Fillies have given a good account of themselves over the years in the Prix du Moulin de Longchamp. Not only did they win the first three races, but in 63 editions, they have notched up 22 wins (18 by 3 year-olds and 4 by 4 year-olds). This percentage of wins (37.5%) is much higher than the 28.6 % of wins they have recorded in the Prix Jacques Le Marois, where they have 26 wins in 91 outings. Some great fillies have won the Moulin, including Rose Royale (1957), Ginetta (1959), Hula Dancer (1963), Pola Bella (1968), Sanedtki (1978), Luth Enchantée (1983), Miesque (1987), Ridgewood Pearl (1995), Nebraska Tornado (2003), Grey Lilas (2004), Darjina (2007) and Goldikova (2008).

The Prix Jacques Le Marois and the Prix du Moulin.
Over the past 63 years, the Prix Jacques Le Marois and the Prix du Moulin de Longchamp have been won by the same horse 11 times; Hula Dancer (1963), Gravelines (1976), Irish River (1979), North Jet (1981), Luth Enchantée (1983), Miesque (1987), Polish Precedent (1989), Priolo (1990-1991), Spinning World (1997), Librettist (2006) and Ribchester (2016). They all won as 3 year-olds, with the exception of Gravelines, North Jet. Spinning World and Librettist who won aged 4, and Priolo and Ribchester, who both won as a 3 year-old at Deauville and as a 4 year-old at Longchamp.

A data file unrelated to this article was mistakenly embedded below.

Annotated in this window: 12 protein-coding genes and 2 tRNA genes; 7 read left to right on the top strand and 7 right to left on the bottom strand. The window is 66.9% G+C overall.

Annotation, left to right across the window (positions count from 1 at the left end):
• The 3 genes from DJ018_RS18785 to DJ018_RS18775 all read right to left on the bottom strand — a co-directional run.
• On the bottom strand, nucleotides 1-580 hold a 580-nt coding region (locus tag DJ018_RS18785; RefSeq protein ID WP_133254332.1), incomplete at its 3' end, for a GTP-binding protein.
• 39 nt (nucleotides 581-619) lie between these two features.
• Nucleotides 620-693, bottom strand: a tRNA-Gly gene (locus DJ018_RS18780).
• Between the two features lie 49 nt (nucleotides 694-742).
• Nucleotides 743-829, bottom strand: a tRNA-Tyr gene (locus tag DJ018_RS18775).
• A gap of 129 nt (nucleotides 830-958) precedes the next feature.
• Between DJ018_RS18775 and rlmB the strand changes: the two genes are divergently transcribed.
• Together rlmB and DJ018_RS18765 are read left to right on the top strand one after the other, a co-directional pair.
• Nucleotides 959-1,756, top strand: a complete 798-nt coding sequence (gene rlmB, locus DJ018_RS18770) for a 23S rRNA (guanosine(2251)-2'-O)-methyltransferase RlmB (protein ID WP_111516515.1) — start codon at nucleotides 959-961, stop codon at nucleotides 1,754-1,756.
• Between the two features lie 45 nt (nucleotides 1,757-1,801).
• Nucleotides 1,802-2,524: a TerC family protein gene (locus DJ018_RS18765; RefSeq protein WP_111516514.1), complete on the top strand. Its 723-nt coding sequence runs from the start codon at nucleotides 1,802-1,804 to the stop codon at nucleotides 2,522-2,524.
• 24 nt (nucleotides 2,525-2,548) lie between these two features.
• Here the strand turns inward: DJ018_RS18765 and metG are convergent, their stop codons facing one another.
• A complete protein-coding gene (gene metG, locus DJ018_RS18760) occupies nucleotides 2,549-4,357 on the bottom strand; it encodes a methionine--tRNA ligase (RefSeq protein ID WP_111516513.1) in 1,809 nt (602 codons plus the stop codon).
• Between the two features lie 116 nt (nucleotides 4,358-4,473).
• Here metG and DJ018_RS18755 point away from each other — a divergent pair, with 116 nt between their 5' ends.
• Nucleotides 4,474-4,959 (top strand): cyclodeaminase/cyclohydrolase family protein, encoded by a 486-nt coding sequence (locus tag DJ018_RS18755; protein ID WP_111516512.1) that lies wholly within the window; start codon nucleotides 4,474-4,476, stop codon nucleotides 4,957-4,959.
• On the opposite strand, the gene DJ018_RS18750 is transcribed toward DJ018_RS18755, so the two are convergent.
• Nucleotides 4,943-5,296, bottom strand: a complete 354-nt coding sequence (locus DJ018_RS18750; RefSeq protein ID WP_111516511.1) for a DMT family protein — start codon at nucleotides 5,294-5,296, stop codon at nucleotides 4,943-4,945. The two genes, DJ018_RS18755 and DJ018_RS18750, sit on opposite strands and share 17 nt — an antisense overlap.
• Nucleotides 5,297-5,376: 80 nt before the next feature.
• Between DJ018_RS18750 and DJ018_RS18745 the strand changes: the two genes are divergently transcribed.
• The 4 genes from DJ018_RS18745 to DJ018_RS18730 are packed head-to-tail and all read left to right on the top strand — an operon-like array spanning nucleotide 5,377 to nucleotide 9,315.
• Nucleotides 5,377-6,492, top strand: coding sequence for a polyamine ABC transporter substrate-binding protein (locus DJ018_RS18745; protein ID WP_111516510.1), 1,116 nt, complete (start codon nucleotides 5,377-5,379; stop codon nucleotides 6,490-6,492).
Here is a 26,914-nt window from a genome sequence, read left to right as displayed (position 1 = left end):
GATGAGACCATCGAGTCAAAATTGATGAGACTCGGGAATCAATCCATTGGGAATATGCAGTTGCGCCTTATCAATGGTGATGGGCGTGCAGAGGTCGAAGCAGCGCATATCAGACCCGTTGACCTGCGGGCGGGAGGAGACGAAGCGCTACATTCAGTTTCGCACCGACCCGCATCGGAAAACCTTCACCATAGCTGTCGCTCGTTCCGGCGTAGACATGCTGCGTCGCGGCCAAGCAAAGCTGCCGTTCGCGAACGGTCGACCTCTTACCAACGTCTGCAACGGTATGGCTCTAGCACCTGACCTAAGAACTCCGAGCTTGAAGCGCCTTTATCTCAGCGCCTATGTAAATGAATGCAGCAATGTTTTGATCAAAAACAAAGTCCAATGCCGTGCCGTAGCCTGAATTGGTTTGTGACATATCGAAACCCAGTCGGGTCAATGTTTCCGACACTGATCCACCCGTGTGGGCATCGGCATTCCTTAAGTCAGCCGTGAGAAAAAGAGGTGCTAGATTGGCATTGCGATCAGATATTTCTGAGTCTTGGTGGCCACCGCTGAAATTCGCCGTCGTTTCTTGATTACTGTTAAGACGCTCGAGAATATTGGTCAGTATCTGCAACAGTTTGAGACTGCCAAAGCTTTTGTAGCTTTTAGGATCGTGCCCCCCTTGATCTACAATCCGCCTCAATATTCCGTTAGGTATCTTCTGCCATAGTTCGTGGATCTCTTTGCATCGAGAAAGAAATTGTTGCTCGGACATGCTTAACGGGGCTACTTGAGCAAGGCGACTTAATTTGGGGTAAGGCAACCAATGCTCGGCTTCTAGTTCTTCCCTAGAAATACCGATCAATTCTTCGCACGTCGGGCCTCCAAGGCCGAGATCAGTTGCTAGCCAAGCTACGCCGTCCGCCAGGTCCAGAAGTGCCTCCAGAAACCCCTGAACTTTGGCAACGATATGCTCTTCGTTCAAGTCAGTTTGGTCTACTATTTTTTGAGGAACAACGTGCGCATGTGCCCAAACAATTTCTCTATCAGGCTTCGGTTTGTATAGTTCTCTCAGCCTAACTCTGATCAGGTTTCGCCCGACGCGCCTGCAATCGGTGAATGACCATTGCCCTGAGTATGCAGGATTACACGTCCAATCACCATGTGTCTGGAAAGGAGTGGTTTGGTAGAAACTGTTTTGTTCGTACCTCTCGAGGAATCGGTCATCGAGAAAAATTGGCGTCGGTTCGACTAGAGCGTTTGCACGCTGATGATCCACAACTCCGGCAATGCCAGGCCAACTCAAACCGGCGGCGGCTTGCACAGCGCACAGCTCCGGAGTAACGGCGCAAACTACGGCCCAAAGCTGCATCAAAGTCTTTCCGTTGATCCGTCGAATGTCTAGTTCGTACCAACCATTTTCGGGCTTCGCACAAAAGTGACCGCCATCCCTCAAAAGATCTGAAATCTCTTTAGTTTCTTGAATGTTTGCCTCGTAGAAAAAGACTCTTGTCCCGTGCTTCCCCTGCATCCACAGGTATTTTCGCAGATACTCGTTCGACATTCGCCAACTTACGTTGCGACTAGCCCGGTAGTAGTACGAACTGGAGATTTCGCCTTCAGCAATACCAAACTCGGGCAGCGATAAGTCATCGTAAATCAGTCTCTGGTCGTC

Foreign runners
As early as its second running, the Prix du Moulin was attracting foreign interest, with the German horse Orsini going close, only to be held off by French filly Lilya, who won by half a length. The first foreign winner came in 1962, English horse Romulus recording the first of 14 wins by foreign horses to date. Irish mare Red Slipper (1965) became the first of 4 foreign horses to win in the space of 5 years. Habitat (1969), Gold Rod (1970), Sallust (1972) and Sparkler (1973) followed. French horses then held their own for a decade until 1985, and it's now a very international meeting point with the foreign victories of Roussillon (1985), Sonic Lady (1986), Distant Relative (1990), All at Sea (1992), Ridgewood Pearl (1995), Desert Prince (1998), Indian Lodge (2000), Slickly (2001), Rock of Gibraltar (2002), Starcraft (2005), Librettist (2006), Aqlaam (2009), Excelebration (2011), Ribchester (2017) & Circus Maximus (2019).